Everything You Need To Know About Intermittent Fasting
Intermittent fasting (IF) has become one of the most popular health and fitness trends worldwide. Research shows that it can be used to lose weight and improve body functions. One conducted by Harvard University on rats showed improved blood sugar levels, blood pressure, and cholesterol. The results are similar in human beings, but how do you do intermittent fasting, and is it safe?
WHAT IS INTERMITTENT FASTING?
IF is a feeding pattern that alternates between periods of eating and fasting. You only eat during a specific time window then you resume fasting. It is not about what you eat; it is about when you eat.
Fasting started in the stages of evolution when human beings were hunters and gatherers. Sometimes they couldn’t find anything to eat, so they evolved to have the ability to survive without food for an extended period.
Apart from being used by the fitness and medical community, fasting is also common among religions for spiritual purposes.
TYPES OF INTERMITTENT FASTING
There are several main ways to do intermittent fasting:
- Time-restricted eating: This method can either be 14/10 or 16/8. You fast for 14-16 hours, then have at least two meals within an 8-10 hours window.
- 5:2 approach: You normally eat five days a week and limit yourself to one meal (500-600 calories) per day for the remaining two days. For example, you can normally eat all week, apart from Tuesday and Friday, when you restrict yourself to one meal a day.
- Eat-stop-eat: This approach has been popular in recent years. It involves fasting for 24 hours, 2 to 3 days a week. For example, if your last meal is at 1 pm, your next meal should be 1 pm the following day.
- Alternate day fasting: This is when you fast every other day but allow 500 calories during your fasting window. This approach is not suitable for beginners, and it isn’t easy to sustain.
People also fast for 36, 48, and 72 hours. However, going for long periods without food can make your body store more fat in response to starvation. Every method of IF works differently for different people. Find out which one is best for you and get on with it.
WHAT TO TAKE DURING IF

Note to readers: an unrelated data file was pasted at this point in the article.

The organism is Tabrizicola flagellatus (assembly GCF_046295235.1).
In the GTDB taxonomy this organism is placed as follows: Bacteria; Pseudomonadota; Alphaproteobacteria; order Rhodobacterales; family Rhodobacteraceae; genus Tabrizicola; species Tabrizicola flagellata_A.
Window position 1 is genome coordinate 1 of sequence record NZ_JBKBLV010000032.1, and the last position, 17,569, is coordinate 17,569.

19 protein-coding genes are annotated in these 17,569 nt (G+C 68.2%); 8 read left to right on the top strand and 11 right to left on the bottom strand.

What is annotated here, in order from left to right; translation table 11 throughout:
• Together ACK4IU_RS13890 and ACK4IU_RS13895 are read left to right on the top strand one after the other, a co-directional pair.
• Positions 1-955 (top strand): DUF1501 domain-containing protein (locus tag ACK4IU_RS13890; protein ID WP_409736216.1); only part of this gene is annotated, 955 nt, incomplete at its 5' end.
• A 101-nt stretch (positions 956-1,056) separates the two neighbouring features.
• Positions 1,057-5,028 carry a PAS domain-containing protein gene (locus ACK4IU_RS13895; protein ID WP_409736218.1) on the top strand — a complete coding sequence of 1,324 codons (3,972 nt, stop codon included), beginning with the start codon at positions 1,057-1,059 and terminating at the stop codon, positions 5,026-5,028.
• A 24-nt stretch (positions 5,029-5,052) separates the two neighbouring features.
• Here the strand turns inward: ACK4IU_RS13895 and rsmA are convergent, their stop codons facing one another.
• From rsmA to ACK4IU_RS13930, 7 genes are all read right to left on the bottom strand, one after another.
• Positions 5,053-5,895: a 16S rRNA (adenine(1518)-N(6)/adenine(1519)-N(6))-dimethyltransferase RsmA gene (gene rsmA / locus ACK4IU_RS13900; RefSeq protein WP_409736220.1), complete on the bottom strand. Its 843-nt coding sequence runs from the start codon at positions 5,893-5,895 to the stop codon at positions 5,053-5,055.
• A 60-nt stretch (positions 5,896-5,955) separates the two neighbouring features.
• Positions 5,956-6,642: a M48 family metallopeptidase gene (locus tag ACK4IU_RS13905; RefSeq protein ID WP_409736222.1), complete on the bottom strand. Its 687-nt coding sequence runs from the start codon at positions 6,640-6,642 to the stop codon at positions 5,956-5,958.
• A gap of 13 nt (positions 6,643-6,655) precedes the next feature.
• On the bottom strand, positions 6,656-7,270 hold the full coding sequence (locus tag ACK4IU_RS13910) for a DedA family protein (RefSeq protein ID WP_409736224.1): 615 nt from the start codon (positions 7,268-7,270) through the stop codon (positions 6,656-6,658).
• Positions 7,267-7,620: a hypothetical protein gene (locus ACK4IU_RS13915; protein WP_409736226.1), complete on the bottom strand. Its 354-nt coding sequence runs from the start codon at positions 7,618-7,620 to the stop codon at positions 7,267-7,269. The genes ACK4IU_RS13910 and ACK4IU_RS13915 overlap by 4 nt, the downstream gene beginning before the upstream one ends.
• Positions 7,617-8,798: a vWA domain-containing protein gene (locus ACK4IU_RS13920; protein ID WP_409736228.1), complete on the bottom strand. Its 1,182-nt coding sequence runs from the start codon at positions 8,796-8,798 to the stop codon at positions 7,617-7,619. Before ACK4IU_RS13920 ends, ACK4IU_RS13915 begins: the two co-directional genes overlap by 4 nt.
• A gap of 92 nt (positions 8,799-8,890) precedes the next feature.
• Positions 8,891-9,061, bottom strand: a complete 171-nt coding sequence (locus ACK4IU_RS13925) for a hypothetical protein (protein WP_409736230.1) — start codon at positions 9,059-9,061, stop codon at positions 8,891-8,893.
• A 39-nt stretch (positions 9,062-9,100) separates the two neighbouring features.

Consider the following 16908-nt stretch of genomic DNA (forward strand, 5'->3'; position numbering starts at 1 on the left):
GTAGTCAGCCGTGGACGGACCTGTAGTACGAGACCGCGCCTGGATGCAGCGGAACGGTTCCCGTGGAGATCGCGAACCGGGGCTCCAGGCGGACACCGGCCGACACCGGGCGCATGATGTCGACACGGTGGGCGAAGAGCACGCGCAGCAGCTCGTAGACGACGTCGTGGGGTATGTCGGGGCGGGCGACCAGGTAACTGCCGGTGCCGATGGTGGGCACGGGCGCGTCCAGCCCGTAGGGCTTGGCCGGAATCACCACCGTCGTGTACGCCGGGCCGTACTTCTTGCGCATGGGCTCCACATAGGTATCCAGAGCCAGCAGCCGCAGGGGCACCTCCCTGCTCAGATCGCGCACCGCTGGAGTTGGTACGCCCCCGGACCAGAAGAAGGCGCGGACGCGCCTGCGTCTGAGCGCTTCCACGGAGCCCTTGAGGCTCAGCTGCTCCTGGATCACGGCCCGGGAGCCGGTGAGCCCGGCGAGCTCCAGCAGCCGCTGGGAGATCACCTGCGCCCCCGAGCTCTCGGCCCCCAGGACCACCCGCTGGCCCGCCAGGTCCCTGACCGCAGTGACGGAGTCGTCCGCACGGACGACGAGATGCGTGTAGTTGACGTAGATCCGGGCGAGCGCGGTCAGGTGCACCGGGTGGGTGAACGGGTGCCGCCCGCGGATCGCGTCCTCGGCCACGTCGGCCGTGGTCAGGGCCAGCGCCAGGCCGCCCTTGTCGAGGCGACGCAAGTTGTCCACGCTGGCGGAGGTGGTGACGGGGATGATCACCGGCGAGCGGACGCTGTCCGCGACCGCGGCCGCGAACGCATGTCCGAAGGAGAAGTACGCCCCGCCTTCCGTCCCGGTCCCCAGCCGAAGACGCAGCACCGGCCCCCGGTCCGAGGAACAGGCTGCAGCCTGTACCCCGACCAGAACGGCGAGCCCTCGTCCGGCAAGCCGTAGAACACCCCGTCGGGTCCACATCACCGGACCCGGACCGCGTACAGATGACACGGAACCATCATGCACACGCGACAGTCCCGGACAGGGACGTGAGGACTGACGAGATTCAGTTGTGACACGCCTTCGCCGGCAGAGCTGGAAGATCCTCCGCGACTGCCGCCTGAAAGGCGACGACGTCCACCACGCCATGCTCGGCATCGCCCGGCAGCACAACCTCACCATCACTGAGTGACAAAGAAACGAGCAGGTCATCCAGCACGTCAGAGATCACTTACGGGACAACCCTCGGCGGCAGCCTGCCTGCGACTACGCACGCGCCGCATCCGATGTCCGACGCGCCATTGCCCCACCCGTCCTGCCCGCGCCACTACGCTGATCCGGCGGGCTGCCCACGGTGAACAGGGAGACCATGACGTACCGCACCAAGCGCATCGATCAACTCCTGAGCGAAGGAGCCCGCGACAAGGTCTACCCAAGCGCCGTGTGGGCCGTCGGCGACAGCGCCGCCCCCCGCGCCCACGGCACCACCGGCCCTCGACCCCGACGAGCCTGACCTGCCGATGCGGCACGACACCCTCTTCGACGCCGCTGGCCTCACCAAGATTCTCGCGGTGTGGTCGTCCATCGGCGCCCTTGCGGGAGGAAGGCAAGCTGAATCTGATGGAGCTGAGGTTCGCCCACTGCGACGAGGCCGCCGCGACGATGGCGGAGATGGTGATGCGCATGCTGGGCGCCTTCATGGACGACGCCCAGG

When fasting, you can only take water and zero-calorie beverages such as unsweetened coffee or tea.
During your eating window, avoid junk food, fries, and treats for desired results. Eat nutritious food and unrefined carbohydrates such as grains and healthy fats, e.g., avocados and eggs. Be careful with your choice of toothpaste, as flavored ones can also spike your insulin.
HOW DOES INTERMITTENT FASTING WORK?
When you eat, your blood sugar and insulin levels are high. Insulin is the hormone that allows your body to convert sugar into energy. This is called the fed state. Extra glucose is converted into glycogen and stored in the muscles and liver. What you eat determines how long you stay in the fed state, but it lasts an average of 3-4 hours.
Between 4-8 hours after eating, your blood sugar decreases to near normal because insulin is delivered to the circulatory system. After 8 hours, your blood sugar decreases. You begin to feel hunger and fatigue.
By 12 hours, your body starts getting energy from glycogen stores and digging into body fat stores. At this point, your blood sugar is low, and the insulin sensitivity is high, which can be useful for people with type 2 diabetes. 12-18 hours into fasting, your body enters ketosis, whereby the liver uses fat to produce ketone bodies. This results in fat loss, appetite suppression, and increased mental clarity. After 24 hours, your body begins to break down old and damaged cells (autophagy), reducing inflammation, slowing down aging, and preventing diseases such as Alzheimer’s disease.
During 24-48 hours, the growth hormone is stimulated, facilitating muscle growth and repair, and healing of the body. After 72 hours, the immune system starts to regenerate, which reduces the effects of chemotherapy for cancer patients.
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BENEFITS OF INTERMITTENT FASTING
- Cellular repair and removal of waste materials from your body cells
- Improves immunity against diseases
- Weight loss and reduction of belly fat due to a drop in insulin levels and an increase in the human growth hormone that facilitates the breakdown of fat for energy. IF also increases metabolic rate and causes less muscle loss.
- Reduces insulin resistance, lowering blood sugar levels, and healing or protecting you from type 2 diabetes.
- It prevents aging and protects you from diseases by reducing inflammation and oxidative stress in your body.
- Improves heart health
- Effects on metabolism may help reduce cancer and the effects of chemotherapy.
- It improves brain function and protects you against strokes.
- Protects you from Alzheimer’s disease
IS INTERMITTENT FASTING SAFE?
IF is safe, but not for everyone. People with a history of an eating disorder should not attempt IF, as it may cause binge-eating due to the restrictions. Other people who should avoid IF include pregnant women and children. If you have a chronic disease, you should consult your doctor for guidance on IF. You should also be aware of certain side effects such as irritability, hunger, and low energy.
When practicing IF, it is very important to hydrate. You can also lick small amounts of pink Himalayan salt to replenish body nutrients and prevent nausea. Intermittent fasting is a lifestyle; you just have to find your plan and stick to it.